On 06/09/05, Ryan Schmidt <email@example.com> wrote:
> Sorry if I wasn't clear earlier, but yes, what you've described above
> is exactly how you do things in Subversion.
Great. Interesting that I didn't get that from the 'book',
rather, from a Google search.
> You said you imported your project successfully. That means you
> already used "svnadmin create" to create a repository, and you had a
> directory which contained your project, and you used "svn import" to
> put it into the repository.
Yep. But that was on the server (FC4)
> To continue working, you should now have deleted the local directory
> that you imported, and created a new working copy of what's in the
> repository by using "svn checkout".
No... but I will do (now :-)
Now you work in your new working
> copy as you normally would to work on your project, editing existing
> files, adding new files (and using "svn add" on them to inform
> Subversion that they should become part of the repository)
I find that sort of non-intuitive.
AFAIK, its when I do the commit that they become
part of the 'master' repository?
Not when I 'add' them?
> or renaming files (with "svn mv"), and using "svn commit" when you're
> done with a batch of work to save it to the repository.
Doesn't ' svn mv'
move them *within* the repo?
> I'm surprised you had trouble after reading the book.... It was all
> fairly clear to me after I read it,
based on my prejudice, I might suggest
you knew too much when you read it?
>and I had no background in
> version control.
Ditto. Failed miserably to use CVS.
If you see any specific parts of the book that could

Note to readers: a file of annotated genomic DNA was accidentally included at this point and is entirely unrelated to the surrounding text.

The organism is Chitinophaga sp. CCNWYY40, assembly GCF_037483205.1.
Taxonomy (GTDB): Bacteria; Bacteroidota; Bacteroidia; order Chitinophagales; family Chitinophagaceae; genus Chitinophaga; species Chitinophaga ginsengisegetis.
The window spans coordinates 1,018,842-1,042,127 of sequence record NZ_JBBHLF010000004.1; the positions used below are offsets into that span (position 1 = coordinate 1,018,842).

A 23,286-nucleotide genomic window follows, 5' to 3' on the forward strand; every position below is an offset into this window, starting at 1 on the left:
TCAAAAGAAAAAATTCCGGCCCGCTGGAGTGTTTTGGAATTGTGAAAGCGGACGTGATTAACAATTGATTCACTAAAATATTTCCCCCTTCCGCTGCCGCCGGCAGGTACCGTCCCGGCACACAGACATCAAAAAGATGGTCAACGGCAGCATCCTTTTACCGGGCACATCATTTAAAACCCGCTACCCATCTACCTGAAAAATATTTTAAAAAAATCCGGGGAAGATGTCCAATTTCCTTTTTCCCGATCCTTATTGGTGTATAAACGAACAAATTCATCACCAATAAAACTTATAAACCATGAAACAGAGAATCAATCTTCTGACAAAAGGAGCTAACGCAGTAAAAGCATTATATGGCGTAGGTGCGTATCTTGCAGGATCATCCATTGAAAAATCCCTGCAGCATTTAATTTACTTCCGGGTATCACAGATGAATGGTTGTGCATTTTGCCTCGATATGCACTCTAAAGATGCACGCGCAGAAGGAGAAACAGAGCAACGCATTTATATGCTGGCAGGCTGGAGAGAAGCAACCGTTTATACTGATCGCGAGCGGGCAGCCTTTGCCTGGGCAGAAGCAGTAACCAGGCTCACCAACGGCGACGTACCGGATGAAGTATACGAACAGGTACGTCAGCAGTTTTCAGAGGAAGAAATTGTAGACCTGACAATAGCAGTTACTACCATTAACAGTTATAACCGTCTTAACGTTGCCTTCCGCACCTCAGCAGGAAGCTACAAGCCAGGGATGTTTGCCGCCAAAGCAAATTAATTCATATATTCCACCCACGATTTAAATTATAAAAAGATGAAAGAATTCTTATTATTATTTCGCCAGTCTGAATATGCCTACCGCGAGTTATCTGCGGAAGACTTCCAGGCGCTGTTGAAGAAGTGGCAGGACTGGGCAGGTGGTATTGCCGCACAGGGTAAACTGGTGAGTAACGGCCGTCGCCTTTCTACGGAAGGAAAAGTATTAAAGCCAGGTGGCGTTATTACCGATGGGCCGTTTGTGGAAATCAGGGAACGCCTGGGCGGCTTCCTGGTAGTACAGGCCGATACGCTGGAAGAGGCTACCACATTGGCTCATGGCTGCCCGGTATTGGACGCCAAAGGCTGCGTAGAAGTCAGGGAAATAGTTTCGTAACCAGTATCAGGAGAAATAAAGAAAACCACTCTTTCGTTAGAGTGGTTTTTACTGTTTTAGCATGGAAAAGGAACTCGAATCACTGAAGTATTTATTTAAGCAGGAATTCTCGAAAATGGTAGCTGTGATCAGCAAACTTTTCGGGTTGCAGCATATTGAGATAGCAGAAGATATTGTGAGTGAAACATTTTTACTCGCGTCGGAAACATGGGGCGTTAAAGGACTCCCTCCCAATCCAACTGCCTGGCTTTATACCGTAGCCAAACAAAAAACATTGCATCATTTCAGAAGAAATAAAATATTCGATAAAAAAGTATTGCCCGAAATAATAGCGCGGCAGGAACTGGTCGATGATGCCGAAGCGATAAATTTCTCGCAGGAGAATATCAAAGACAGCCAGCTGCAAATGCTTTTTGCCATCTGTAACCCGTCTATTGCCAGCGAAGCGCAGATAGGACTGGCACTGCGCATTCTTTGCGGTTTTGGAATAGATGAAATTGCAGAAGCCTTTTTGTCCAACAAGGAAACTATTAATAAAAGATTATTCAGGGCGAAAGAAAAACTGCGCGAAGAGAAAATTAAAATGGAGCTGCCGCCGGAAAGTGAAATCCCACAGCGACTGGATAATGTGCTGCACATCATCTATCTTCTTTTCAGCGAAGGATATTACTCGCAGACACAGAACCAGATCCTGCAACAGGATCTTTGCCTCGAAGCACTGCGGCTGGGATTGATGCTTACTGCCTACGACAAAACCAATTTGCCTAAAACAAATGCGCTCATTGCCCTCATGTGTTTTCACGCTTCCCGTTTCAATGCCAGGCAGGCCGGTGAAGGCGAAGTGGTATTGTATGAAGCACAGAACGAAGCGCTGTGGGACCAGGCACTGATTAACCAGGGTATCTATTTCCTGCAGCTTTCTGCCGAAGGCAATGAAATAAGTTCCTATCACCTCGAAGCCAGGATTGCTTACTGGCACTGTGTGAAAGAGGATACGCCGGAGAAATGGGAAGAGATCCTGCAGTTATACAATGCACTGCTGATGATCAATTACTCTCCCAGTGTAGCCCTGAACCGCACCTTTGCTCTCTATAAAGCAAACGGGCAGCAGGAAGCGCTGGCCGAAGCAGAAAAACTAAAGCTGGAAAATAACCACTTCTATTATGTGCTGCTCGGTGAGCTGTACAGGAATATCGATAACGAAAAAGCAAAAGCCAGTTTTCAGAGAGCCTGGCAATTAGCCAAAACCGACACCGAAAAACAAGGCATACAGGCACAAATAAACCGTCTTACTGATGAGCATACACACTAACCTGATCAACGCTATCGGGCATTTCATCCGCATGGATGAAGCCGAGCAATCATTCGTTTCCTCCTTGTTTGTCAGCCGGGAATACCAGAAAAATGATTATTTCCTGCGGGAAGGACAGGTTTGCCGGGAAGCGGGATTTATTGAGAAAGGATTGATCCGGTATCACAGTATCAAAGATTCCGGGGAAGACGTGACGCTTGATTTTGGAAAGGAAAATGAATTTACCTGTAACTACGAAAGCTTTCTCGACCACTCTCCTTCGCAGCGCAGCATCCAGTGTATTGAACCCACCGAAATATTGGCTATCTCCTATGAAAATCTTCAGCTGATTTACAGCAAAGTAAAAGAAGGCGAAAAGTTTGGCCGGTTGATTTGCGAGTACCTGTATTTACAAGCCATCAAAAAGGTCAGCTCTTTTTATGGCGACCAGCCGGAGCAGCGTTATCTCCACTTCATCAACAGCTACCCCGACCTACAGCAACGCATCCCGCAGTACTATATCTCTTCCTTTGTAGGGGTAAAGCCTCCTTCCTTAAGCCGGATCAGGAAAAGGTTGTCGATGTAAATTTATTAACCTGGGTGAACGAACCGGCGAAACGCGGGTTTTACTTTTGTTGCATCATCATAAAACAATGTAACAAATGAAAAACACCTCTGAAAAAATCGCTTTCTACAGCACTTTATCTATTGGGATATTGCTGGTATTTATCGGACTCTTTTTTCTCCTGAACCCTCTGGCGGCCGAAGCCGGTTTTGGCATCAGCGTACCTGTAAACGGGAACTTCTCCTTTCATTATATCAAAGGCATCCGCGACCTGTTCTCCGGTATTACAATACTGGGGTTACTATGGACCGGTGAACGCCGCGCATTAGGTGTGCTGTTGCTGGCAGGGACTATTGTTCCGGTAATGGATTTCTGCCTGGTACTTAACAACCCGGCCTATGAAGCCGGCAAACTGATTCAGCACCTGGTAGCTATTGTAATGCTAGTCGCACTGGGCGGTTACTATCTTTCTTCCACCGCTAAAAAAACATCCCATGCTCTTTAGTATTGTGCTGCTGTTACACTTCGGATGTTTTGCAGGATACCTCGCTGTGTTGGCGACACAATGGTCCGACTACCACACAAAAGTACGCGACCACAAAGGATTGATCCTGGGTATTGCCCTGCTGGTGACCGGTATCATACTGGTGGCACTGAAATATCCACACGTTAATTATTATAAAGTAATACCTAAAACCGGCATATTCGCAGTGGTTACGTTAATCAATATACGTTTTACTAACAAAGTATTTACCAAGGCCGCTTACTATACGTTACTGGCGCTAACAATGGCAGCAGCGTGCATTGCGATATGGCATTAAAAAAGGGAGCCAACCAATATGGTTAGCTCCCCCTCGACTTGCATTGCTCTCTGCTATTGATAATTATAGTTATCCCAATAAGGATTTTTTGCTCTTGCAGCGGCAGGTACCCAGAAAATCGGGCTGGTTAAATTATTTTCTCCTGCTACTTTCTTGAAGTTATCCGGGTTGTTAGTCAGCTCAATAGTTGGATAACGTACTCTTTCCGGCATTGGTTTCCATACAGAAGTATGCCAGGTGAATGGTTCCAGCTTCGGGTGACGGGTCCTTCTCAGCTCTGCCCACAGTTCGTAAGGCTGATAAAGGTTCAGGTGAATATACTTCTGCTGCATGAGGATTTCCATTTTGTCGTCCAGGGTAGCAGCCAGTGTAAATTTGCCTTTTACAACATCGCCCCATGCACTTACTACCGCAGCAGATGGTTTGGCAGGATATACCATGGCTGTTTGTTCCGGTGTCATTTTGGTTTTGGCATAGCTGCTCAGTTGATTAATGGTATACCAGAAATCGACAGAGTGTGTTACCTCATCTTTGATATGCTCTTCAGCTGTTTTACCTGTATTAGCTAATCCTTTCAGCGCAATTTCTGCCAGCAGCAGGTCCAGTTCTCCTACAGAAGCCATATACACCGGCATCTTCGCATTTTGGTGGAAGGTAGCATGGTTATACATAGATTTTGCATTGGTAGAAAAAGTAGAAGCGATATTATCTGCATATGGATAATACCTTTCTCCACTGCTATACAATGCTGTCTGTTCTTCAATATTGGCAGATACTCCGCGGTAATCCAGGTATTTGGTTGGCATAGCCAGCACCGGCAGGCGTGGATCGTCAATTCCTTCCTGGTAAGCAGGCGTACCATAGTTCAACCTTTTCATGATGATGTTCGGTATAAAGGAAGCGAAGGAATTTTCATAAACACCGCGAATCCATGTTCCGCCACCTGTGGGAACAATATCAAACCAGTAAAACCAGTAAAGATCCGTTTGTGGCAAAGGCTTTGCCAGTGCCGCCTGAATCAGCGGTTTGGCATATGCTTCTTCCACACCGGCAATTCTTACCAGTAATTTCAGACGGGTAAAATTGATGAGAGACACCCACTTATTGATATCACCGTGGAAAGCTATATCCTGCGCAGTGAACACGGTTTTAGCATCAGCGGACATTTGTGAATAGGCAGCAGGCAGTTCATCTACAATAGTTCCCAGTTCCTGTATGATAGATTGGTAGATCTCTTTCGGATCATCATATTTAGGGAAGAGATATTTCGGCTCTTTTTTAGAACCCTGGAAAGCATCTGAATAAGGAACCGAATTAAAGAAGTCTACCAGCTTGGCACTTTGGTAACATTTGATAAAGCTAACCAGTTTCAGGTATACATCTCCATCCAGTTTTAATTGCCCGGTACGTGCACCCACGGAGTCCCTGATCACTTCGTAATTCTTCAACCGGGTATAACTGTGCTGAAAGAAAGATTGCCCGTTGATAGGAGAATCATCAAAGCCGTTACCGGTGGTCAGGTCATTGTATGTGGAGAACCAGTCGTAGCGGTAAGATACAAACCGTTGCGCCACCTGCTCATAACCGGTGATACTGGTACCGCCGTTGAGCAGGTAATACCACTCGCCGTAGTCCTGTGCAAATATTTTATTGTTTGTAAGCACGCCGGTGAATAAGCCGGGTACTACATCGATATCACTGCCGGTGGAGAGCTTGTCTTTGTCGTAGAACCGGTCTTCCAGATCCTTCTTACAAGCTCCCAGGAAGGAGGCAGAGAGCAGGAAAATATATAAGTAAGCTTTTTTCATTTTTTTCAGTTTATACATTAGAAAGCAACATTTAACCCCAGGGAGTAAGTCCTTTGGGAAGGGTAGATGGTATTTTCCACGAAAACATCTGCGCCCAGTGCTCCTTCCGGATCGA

> have been clearer to enhance your understanding, please tell; I think
> the author is always looking for constructive criticism.
As an author, I'm aware of (and reluctant to give feedback) on other
'Add files, directories, or symbolic links to your working copy and
schedule them for addition to the repository.'
Not quite true?
My crude view is,
move files into 'working directory' (no glossary to define this
do an add
do a commit
that 'adds' them to the repo?
More to the point.
I installed svn on apache (the ... webdav thingy was easy, but I
missed it first time)
The client side on Windows was easy... except I'd used the cygwin before, so
adding the single dll (why can't it be included inthe download?) was easy.
Why is the DFDS vs Berkely db mentioned in a new install?
It may well be significant history, but it's still history IMHO, if
its not an issue
with a new install?
I wanted to sync n machines with one set of files.
subversion seems as if it will work out well for my needs.
either way, thanks for the tips Ryan.
How do I stop the server being readable by anyone using svn co <url>?
Or was that just because I'd saved a password on my win32 box?
(Python i/f next :-)
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Received on Tue Sep 6 19:14:01 2005